Donald Trump is like a man trying to reach a destination while using a faulty satnav.  He wants growth, but won’t get it sustainably if taxes are cut but borrowing is not.  He wants jobs, but these can only be guaranteed by competitive businesses, not tariff barriers.  He wants to combat Islamist terror, but won’t do so effectively if he conflates ideology with religion, as he did yesterday when he referred to “Islamic terrorism”.  He wants to “reinforce old alliances”, hopefully including NATO, but will weaken and potentially collapse them if his “new alliances” include Putin’s Russia. The destination that he wants to reach is a shining city on a hill – a “beautiful destination”, as he would put it – but some of his means are ugly, others useless, others both.

So much for his inauguration address yesterday.  In flavour, was a UKIP speech, not a Conservative one – which is not surprising, because Trump is not really a Republican at all: that’s to say, a member of the cousin party to our own.  Before he sought the party’s nomination for last year’s election, he had a history of donating more to Democrats than to members of the party he now represents.  He sought the Reform Party’s candidacy for the presidency in 2000.  He is essentially an independent, who has seized the presidency in a smash-and-grab-electoral raid, and a populist in the tradition of William Jennings Bryan and, more recently, Pat Buchanan.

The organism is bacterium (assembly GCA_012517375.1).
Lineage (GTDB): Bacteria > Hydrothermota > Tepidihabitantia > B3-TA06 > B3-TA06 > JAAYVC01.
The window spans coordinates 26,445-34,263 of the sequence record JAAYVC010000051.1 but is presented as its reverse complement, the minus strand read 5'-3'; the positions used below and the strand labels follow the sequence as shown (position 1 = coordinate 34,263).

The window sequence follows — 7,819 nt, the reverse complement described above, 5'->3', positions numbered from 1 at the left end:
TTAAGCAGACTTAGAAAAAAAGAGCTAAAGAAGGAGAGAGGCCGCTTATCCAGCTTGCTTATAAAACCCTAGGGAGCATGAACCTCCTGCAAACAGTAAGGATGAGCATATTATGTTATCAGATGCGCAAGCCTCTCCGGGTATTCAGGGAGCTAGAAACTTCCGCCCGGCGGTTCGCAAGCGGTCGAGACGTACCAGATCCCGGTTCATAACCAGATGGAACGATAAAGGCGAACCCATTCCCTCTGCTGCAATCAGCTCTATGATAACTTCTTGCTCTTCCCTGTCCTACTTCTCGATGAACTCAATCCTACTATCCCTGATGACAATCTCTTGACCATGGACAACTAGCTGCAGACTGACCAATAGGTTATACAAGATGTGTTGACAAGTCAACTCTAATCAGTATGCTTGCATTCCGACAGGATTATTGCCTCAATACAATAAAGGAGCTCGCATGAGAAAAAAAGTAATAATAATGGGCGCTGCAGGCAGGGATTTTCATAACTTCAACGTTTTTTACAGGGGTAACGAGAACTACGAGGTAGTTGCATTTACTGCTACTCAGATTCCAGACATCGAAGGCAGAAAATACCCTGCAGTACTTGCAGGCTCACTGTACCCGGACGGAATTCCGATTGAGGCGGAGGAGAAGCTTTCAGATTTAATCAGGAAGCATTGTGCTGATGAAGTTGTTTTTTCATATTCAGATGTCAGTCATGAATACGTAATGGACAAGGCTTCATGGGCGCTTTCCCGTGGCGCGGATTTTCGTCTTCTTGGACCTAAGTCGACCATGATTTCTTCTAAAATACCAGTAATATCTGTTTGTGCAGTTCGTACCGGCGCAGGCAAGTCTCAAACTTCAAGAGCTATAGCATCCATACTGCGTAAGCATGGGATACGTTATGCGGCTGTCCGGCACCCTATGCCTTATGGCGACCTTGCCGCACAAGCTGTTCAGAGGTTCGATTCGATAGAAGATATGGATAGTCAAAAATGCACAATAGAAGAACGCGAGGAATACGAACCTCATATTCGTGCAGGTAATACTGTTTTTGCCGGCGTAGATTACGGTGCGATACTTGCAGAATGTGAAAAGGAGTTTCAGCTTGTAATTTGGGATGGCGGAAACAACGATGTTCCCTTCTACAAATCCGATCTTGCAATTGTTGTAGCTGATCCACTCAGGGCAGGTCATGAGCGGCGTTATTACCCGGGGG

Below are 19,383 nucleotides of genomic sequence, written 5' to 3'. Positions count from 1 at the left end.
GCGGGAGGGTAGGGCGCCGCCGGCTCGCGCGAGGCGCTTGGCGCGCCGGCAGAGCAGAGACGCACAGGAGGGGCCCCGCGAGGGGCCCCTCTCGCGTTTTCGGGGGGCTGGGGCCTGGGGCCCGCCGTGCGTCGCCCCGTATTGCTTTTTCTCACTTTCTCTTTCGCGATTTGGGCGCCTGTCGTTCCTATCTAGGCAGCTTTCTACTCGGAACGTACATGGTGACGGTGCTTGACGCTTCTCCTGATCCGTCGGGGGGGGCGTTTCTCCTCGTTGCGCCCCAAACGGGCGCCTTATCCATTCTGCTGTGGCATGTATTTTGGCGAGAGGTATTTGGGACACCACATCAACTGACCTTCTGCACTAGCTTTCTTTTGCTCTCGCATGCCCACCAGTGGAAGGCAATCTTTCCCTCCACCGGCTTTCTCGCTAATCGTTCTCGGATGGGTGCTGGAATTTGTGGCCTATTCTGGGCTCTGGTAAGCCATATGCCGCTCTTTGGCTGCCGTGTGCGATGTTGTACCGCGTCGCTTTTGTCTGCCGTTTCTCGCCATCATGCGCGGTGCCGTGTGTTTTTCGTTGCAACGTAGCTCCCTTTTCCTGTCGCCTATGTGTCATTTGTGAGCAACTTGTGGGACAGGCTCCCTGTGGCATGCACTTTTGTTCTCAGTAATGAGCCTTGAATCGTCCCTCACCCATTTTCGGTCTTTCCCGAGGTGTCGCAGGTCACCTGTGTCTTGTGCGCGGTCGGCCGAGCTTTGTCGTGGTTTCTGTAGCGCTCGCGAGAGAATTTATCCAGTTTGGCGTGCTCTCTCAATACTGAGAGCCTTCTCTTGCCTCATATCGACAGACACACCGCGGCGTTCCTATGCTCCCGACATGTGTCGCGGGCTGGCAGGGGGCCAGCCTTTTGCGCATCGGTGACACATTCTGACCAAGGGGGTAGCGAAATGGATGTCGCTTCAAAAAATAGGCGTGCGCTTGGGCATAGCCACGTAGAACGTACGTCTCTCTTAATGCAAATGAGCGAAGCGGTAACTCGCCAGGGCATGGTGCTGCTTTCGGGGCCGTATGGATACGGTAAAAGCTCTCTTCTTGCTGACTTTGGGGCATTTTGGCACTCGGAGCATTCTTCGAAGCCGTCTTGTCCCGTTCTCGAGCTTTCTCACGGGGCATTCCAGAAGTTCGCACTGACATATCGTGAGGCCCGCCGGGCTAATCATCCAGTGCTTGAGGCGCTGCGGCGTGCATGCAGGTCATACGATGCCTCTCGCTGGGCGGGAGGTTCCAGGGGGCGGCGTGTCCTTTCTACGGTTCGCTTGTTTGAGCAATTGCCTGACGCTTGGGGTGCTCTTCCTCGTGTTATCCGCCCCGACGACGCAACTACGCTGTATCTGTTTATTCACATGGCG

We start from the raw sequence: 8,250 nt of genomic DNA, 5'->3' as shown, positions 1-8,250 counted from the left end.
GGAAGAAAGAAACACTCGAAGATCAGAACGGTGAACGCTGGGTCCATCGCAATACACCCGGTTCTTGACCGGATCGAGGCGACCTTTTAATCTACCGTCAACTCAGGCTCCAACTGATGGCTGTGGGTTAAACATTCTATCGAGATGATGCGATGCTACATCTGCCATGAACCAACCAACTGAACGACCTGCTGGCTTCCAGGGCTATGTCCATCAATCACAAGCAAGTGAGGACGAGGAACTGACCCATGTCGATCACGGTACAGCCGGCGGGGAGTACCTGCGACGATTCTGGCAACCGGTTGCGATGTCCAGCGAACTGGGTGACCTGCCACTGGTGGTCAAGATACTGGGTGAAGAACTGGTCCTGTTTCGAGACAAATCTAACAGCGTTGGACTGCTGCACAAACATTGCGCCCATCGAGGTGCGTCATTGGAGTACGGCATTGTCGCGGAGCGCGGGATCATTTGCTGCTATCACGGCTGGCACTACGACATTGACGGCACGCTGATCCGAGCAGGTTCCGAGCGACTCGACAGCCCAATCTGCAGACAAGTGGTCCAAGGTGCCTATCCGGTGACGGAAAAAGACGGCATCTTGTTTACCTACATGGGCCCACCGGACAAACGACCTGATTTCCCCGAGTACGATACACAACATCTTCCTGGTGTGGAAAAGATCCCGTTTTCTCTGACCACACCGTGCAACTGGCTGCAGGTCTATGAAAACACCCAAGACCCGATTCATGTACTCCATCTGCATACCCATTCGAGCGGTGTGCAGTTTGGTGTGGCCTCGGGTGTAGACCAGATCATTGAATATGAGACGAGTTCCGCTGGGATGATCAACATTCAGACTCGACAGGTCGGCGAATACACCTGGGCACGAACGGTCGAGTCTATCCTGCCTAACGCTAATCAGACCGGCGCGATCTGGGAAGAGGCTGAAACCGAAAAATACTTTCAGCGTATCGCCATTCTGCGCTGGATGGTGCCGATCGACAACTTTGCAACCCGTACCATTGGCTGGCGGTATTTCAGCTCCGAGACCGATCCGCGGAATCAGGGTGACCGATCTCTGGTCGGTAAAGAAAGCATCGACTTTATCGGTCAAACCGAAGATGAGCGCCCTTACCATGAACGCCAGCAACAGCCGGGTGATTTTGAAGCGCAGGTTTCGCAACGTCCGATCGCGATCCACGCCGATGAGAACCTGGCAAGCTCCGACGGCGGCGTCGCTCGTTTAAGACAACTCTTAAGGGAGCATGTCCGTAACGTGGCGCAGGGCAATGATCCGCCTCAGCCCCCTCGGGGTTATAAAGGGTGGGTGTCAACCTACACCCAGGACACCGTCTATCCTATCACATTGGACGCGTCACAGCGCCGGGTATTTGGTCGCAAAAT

None the less, he can work with mainstream Republicans – indeed, he has to, since he is member of the party, won its nomination, and is reliant on the support of a Republican-dominated Congress to achieve his aims.  Where might Trump look abroad for an equivalent of those Republicans?  Not to Germany, since Angela Merkel’s Christian Democracy is very different from modern Republicanism, let alone from his own views: his words about her in his Times and Der Bild interview last week – “Well, I start off trusting [Merkel and Putin] – but let’s see how long that lasts. It may not last long at all” – will have set alarm bells clanging in Berlin, and not just because he bracketed the leader of democratic Germany with that of autocratic Russia.

No, close cousins to those Republicans can be found instead in our own Party – like them, a staunch source of support for NATO.  That Trump has been studiously positive about Theresa May suggests that he thinks so, too.  And when it comes to analysis, their thinking overlaps.  Her “just about managings” are Trump’s “you, the people”.  “We…need to recognise the way in which a more global and individualistic world can sometimes loosen the ties that bind our society together, leaving some people feeling locked out and left behind,” she said in Davos earlier this week. It was a well-timed warning: take my advice – or be toppled by the would-be Trumps of European populism.